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No drives, chips or putts at Augusta: The prospect of spring without the Masters

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All will be quiet at Augusta National on April 9th. The spring sun will shine on no-one. The soft sound of the gentle wind will not be punctuated by cries of ‘get in the hole’.

Amen Corner, the ‘Big Oak Tree’, Ike’s Pond, Rae’s Creek, and all the tall dogwoods, junipers and finely pruned shrubs that grace this supremely beautiful golf course will stand idly by, untouched by the world’s best – for now at least.

The postponement of the 2020 Masters due to the coronavirus will represent the first time the tournament has been played outside of March or April since its inception in 1934. For fans all around the world, early April will not be the same without golf’s first sign of spring – when the cream of the crop converge in a tournament endlessly deserving of its title.

All we’ll be left with are the memories of last year’s tournament, when Tiger Woods proved his enduring class to win his fifth Masters title. It was a story of redemption, of triumph over adversity – the vanquishing of physical and emotional demons to once again reach the summit of a sport that demands nothing less than perfection. Woods’ legend status means he is always among the favourites for those who bet on golf, but last year he gave a performance that harked back to the good old days, when he was king of his sport, and when the wide-ranging hardship that would ultimately envelop his career seemed a laughable implausibility.

It was one of the many inspirational stories the Masters has given us, but this year’s chapter in the Augusta history books is looking increasingly uncertain, as the coronavirus and the measures put in place to prevent its spread has put paid to so many sporting events around the world. Golf has suffered as much as any, with the recent Players’ Championship cancelled after one day’s play. May’s PGA Championship also remains under threat, as the estimated length of time this virus will affect society becomes ever more muddied. For now, no-one knows when the 2020 Masters will be held.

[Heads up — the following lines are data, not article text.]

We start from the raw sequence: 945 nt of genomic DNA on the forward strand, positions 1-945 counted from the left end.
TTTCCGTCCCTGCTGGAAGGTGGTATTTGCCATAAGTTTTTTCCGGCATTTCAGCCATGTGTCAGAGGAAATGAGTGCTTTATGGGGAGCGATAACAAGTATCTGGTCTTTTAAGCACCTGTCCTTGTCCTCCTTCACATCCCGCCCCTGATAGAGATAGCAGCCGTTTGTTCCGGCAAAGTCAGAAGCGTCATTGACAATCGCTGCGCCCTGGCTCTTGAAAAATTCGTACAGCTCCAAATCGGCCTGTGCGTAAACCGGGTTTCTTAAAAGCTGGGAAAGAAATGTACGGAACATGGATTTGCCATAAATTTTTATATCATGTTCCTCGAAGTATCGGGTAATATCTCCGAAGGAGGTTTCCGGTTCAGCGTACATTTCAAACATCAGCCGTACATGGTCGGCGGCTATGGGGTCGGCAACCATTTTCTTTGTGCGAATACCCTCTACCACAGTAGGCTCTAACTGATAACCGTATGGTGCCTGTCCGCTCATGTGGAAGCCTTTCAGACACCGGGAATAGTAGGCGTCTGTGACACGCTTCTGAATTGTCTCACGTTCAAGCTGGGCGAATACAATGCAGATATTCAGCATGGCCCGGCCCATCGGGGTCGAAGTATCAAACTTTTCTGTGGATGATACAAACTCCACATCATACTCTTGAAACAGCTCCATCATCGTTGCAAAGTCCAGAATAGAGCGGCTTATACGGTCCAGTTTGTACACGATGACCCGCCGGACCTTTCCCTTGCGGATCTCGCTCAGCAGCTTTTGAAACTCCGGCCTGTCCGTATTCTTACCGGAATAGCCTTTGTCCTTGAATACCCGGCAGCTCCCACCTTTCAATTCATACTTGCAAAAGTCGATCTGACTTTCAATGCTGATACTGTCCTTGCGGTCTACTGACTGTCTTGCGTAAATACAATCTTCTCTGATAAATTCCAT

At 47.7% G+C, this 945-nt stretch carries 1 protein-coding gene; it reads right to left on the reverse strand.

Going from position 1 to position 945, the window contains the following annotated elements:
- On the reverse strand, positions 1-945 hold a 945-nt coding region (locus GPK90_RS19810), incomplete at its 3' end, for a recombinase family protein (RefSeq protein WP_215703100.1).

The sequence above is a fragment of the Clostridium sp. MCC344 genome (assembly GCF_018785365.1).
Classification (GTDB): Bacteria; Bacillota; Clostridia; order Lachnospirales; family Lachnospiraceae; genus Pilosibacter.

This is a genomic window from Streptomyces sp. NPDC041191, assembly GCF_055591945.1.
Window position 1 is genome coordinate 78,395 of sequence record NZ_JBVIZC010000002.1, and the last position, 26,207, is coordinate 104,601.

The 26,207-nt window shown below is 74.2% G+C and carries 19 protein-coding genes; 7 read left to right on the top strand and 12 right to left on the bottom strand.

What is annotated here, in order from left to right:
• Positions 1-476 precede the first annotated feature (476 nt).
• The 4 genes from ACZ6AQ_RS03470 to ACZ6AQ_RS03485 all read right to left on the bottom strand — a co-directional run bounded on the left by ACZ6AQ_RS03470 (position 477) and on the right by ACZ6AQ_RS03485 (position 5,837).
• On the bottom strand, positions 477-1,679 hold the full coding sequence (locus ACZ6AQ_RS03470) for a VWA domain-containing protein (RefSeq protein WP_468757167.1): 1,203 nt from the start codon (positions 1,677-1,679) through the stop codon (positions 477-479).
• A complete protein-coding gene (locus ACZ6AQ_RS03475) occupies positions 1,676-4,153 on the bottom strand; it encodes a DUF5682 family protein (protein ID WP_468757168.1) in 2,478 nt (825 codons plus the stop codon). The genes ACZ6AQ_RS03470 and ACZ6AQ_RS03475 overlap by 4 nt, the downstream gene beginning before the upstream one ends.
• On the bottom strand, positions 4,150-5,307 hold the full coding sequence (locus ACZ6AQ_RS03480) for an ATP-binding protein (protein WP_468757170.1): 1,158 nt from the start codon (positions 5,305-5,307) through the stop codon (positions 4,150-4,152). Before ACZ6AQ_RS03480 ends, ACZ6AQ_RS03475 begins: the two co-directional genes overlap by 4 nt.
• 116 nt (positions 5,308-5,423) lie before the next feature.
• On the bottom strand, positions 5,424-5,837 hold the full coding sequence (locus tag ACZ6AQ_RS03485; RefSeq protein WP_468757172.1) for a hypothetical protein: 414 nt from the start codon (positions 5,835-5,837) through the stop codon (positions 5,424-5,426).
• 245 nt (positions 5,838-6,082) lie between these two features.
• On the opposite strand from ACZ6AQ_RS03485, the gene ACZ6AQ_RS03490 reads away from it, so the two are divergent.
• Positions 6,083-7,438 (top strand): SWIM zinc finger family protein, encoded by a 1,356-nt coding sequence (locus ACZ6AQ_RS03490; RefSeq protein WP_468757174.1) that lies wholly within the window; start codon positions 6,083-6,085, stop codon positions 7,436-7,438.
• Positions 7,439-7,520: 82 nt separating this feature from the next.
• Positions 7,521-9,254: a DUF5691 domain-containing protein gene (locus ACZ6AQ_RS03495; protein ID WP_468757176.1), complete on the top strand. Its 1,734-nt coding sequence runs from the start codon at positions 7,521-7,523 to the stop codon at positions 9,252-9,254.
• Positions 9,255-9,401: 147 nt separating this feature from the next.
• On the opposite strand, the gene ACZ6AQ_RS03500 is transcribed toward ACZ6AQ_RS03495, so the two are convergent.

The Covid-19 crisis has raised questions over the importance of sport in the grand scheme of things. After all, what significance can 100 men dressed in polo shirts, cream trousers and baseball caps have as they knock a small white ball around with metal sticks, when set against the widespread illness and suffering that the coronavirus has the potential to cause.

Of course it’s true that sport at its most elemental level is nothing more than a trifle, but the entertainment it brings to millions around the world is reason why it holds so much importance. Stories like Woods’ triumph last year are the reason sport enraptures people – that unique, unscripted, unpredictable drama that gives us a feeling that few other pastimes on earth can rival.

That’s why, despite the impact of coronavirus, and the blip in the sporting calendar it has caused, golf, football, tennis, rugby union and all others will endure. It’s why the Masters will retain its significance when the 2020 edition is finally played out, be that in late summer or early Autumn. This break in play for the weeks to come will only increase our appetite for these sporting events when they do eventually roll around. Hunger is the best sauce, after all.

It will be a unique feeling not having the Masters to look forward to as the curtain raiser for this year’s Major championships. For now, golf fans will have to content themselves with the memories of tournaments gone by – the memories of Woods, Jack Nicklaus, Seve Ballesteros and more which whisper through the pines dotting the famous Augusta course each year. It’s a strange time for golf, and sport as a whole, but the unique magic of the Masters will remain undimmed through it all.

 

 

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